Whether you’re planning to buy or build your dream home, Texas is probably a smart place to look.
Earlier this year, GoodCall® analysts brought you the Best Cities to Buy a Forever Home. But that list, which featured a lot of cities in Texas, raised the question: What if you are looking for a place to build your dream home instead of buy?
Analysts continued to crunch the data and determined the Best Cities to Build a Forever Home. These are cities where building a custom home is affordable, as is the general cost of living. The top cities are generally great places to live, with lower crime and unemployment rates, where residents tend to be more educated. The cities are growing and saw significant increases in home values as they recovered from the 2009 recession.
Edmond, Okla., came in at No. 1, propelled by its relatively low cost for a custom home (an average of $526,460), low crime rate (17 per 1,000 residents), and 22% gains in home value since the recession. The Oklahoma City suburb has an estimated 90,000 residents. Those Edmond residents seem to value education; more than 50% have at least a bachelor’s degree and more than 95% have at least a high school diploma.
The other top cities to build were Frisco, Texas; Flower Mound, Texas; Round Rock, Texas; and Rochester Hills, Mich.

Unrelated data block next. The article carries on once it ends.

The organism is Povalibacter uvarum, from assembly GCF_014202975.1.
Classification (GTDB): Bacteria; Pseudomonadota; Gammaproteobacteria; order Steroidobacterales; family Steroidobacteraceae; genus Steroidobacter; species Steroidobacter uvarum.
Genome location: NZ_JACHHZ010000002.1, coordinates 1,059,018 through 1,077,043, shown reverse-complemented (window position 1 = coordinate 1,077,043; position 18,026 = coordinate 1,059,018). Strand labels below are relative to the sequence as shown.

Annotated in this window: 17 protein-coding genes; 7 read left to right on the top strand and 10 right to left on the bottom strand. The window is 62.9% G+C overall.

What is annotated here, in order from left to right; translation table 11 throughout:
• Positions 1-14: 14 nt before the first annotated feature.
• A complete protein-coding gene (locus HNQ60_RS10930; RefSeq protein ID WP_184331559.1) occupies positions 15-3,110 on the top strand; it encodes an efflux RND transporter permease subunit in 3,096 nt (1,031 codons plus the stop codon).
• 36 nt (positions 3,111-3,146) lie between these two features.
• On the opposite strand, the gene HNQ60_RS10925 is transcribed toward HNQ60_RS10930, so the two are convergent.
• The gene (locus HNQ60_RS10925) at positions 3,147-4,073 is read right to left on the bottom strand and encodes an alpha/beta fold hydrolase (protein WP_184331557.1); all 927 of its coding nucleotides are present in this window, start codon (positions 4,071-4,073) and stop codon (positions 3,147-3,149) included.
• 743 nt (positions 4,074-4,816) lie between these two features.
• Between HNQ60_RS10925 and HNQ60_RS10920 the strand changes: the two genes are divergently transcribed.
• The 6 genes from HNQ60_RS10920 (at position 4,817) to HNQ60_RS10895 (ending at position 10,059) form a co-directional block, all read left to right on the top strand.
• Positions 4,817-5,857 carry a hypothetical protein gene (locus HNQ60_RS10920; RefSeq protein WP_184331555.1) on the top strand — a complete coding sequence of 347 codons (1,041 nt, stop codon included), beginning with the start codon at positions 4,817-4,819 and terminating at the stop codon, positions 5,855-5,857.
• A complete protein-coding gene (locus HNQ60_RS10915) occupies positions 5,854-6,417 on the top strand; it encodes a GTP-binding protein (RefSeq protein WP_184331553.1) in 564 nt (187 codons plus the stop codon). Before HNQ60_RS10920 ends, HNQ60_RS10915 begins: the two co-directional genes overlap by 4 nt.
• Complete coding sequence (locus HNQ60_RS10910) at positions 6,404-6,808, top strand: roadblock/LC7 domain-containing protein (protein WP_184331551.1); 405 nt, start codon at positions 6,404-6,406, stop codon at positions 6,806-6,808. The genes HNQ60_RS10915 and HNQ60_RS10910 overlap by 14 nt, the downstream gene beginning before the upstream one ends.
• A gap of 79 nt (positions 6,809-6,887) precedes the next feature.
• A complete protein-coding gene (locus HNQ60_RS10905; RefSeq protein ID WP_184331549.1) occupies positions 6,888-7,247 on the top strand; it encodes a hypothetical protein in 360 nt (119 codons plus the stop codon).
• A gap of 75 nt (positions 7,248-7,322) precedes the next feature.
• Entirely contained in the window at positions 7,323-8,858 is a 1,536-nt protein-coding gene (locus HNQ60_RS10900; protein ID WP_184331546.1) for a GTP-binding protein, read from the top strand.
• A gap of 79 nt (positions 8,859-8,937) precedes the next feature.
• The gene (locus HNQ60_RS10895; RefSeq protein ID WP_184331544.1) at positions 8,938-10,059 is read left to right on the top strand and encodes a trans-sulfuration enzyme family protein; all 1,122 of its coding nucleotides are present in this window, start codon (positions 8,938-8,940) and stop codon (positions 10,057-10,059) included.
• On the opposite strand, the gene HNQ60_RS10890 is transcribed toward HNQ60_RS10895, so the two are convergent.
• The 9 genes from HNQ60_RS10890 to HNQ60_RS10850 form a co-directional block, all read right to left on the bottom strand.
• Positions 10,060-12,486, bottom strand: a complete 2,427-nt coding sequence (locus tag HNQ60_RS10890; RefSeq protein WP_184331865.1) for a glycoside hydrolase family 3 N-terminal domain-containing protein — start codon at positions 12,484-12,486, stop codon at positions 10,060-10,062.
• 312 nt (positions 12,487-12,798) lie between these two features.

- Five of the top 10 cities were in Texas, and they all ranked in the top 10% of cities for the low cost of a custom home.
- Most of the top cities are in the Midwest and Mid-South.
- Cities with the lowest costs for custom homes also tend to be areas where home value growth was modest or nearly stagnant.
- Cities with high home value growth tend to be much less affordable – in many cases the cost for a custom home was more than 15 times higher than the area’s median income.
- 30% – Cost to build a custom home: The average amount paid for a custom home, from Houzz.com, as a percentage of the city’s median household income based on the 2015 American Community Survey estimates.
- 20% – Cost of living: The cost of basic needs, including housing, groceries, health care, and utilities, as compared to the national average. This made up 20% of the score.
- 20% – Home value recovery: Median home value increase following the recession as a percentage between 2009 and 2015 according to American Community Survey estimates.
- 10% – Crime rate: Data on the number of property and violent crimes per capita in 2015, from the FBI.
- 5% – Net Migration: The percent population change from 2010 to 2015, based on American Community Survey 1-year estimates.
- 5% – Unemployment: The unemployment rate in 2015 from the American Community Survey estimates.
- 5% – College education: The percentage of residents older than 25 with a bachelor’s degree, according to 2015 estimates from the American Community Survey.
- 5% – High school education: The percentage of residents older than 25 with a high school diploma, according to 2015 estimates from the American Community Survey.